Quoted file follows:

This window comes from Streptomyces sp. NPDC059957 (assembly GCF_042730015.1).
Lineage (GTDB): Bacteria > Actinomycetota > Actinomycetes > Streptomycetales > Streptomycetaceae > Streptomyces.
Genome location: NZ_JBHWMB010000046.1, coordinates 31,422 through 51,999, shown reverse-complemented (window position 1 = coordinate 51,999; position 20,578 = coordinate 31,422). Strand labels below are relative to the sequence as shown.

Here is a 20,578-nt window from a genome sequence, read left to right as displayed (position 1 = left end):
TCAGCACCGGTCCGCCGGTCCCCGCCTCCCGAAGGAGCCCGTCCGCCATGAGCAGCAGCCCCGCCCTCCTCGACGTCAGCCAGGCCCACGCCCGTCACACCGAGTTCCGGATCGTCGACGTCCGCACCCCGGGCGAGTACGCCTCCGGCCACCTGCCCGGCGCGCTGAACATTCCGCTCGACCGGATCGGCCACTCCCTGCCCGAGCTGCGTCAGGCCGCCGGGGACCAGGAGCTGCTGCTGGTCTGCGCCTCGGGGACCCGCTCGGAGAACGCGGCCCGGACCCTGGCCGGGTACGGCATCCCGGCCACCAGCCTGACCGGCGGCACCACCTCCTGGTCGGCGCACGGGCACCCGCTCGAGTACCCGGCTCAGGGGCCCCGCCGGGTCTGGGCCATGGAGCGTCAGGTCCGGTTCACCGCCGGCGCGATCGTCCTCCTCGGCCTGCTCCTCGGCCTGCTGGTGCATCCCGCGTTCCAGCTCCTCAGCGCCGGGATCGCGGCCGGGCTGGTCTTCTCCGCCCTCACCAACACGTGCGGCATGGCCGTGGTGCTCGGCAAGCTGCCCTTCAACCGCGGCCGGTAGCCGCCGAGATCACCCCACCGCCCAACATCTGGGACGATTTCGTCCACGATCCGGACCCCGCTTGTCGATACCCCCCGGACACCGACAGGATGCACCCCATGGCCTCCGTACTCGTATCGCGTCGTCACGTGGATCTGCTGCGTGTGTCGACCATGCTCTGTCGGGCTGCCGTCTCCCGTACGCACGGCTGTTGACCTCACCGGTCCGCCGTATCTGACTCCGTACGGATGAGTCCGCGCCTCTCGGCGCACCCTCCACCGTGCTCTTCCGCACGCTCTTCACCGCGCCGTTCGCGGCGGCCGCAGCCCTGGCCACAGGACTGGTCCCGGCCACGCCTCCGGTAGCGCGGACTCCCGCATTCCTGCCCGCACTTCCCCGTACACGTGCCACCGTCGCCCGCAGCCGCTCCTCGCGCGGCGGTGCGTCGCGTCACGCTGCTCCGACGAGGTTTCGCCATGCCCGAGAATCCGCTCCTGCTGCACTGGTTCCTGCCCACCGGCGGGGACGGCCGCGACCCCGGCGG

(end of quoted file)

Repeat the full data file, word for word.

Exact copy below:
This window comes from Streptomyces sp. NPDC059957 (assembly GCF_042730015.1).
Lineage (GTDB): Bacteria > Actinomycetota > Actinomycetes > Streptomycetales > Streptomycetaceae > Streptomyces.
Genome location: NZ_JBHWMB010000046.1, coordinates 31,422 through 51,999, shown reverse-complemented (window position 1 = coordinate 51,999; position 20,578 = coordinate 31,422). Strand labels below are relative to the sequence as shown.

Here is a 20,578-nt window from a genome sequence, read left to right as displayed (position 1 = left end):
TCAGCACCGGTCCGCCGGTCCCCGCCTCCCGAAGGAGCCCGTCCGCCATGAGCAGCAGCCCCGCCCTCCTCGACGTCAGCCAGGCCCACGCCCGTCACACCGAGTTCCGGATCGTCGACGTCCGCACCCCGGGCGAGTACGCCTCCGGCCACCTGCCCGGCGCGCTGAACATTCCGCTCGACCGGATCGGCCACTCCCTGCCCGAGCTGCGTCAGGCCGCCGGGGACCAGGAGCTGCTGCTGGTCTGCGCCTCGGGGACCCGCTCGGAGAACGCGGCCCGGACCCTGGCCGGGTACGGCATCCCGGCCACCAGCCTGACCGGCGGCACCACCTCCTGGTCGGCGCACGGGCACCCGCTCGAGTACCCGGCTCAGGGGCCCCGCCGGGTCTGGGCCATGGAGCGTCAGGTCCGGTTCACCGCCGGCGCGATCGTCCTCCTCGGCCTGCTCCTCGGCCTGCTGGTGCATCCCGCGTTCCAGCTCCTCAGCGCCGGGATCGCGGCCGGGCTGGTCTTCTCCGCCCTCACCAACACGTGCGGCATGGCCGTGGTGCTCGGCAAGCTGCCCTTCAACCGCGGCCGGTAGCCGCCGAGATCACCCCACCGCCCAACATCTGGGACGATTTCGTCCACGATCCGGACCCCGCTTGTCGATACCCCCCGGACACCGACAGGATGCACCCCATGGCCTCCGTACTCGTATCGCGTCGTCACGTGGATCTGCTGCGTGTGTCGACCATGCTCTGTCGGGCTGCCGTCTCCCGTACGCACGGCTGTTGACCTCACCGGTCCGCCGTATCTGACTCCGTACGGATGAGTCCGCGCCTCTCGGCGCACCCTCCACCGTGCTCTTCCGCACGCTCTTCACCGCGCCGTTCGCGGCGGCCGCAGCCCTGGCCACAGGACTGGTCCCGGCCACGCCTCCGGTAGCGCGGACTCCCGCATTCCTGCCCGCACTTCCCCGTACACGTGCCACCGTCGCCCGCAGCCGCTCCTCGCGCGGCGGTGCGTCGCGTCACGCTGCTCCGACGAGGTTTCGCCATGCCCGAGAATCCGCTCCTGCTGCACTGGTTCCTGCCCACCGGCGGGGACGGCCGCGACCCCGGCGG